So apparently there's this federal and BC government funding announcement for the TRIUMF physics lab in Vancouver today. Here's the headline, which reads like an assurance: "$63m project will provide isotopes." "Will." Now that sounds easy! Isotopes, it will produce, said Yoda! But you know, it's not that simple. It's going to take four years to build the facility (the accelerator) for starters.
Further, there are doubts about commercializing this kind of research, putting the isotopes into a format so they can be used by the medical community. In August of last year, for example, the Globe reported serious doubts about TRIUMF's ability to produce isotopes based on this accelerator technology. But that's all changed now, has it?
And by the way, this federal contribution was already announced in the budget, nothing new from the Harps to see here.
This little post is not meant to be negative about this funding, investing in R & D in high tech industries is a good thing for Canada, we should indeed be supporting it. It's also a good thing to have a diversified isotope supply, as we know. But if the choices you make, as a government, to create a diversified supply are entirely on the experimental side and don't ultimately work out, what then? So let's have some perspective on the isotope solving aspect of this TRIUMF route. It may or may not be an isotope solution, contrary to such headlines and what we may hear today.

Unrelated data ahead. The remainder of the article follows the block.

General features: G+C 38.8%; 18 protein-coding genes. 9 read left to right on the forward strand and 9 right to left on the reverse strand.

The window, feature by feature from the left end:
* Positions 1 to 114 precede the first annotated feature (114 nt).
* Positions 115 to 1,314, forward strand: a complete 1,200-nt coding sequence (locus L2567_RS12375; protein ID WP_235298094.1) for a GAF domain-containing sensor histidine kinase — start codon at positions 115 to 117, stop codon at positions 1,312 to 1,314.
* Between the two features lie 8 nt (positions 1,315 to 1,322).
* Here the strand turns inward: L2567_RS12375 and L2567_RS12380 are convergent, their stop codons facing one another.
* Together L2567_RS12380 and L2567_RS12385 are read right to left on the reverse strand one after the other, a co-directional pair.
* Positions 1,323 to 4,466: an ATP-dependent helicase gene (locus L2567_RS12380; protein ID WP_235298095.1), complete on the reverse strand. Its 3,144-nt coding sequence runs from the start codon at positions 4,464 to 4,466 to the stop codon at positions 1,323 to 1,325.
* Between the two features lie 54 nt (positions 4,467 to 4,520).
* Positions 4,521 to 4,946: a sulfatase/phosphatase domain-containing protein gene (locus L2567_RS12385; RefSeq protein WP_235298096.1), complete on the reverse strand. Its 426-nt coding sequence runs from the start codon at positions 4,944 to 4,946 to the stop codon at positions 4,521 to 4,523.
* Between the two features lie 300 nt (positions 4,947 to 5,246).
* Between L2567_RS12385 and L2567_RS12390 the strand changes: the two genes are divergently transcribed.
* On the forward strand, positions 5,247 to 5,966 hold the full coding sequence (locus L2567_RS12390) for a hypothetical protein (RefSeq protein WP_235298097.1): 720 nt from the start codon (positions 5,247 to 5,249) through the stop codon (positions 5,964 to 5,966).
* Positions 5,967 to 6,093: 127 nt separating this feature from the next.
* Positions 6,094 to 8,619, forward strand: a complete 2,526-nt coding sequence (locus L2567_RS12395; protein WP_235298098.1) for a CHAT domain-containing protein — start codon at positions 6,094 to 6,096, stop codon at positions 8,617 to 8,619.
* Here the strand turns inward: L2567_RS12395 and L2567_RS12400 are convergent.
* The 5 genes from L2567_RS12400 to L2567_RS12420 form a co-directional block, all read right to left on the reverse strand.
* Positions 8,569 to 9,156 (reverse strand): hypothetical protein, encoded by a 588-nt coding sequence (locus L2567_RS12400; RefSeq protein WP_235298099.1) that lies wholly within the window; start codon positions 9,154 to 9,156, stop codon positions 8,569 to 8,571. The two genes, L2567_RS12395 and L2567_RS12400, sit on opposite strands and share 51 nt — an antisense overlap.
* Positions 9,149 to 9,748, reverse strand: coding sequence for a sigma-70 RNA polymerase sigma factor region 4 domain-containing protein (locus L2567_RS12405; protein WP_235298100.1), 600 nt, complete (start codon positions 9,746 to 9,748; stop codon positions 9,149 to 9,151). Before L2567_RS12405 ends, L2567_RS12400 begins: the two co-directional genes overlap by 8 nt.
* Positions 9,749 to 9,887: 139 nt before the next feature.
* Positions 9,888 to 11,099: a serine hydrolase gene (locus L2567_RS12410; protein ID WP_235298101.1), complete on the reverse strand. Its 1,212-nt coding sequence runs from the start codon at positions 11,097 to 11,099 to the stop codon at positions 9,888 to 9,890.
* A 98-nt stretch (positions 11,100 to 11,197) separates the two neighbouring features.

For more on this topic, see: Blog Post Index: Medical Isotope crisis & Chalk River shutdown.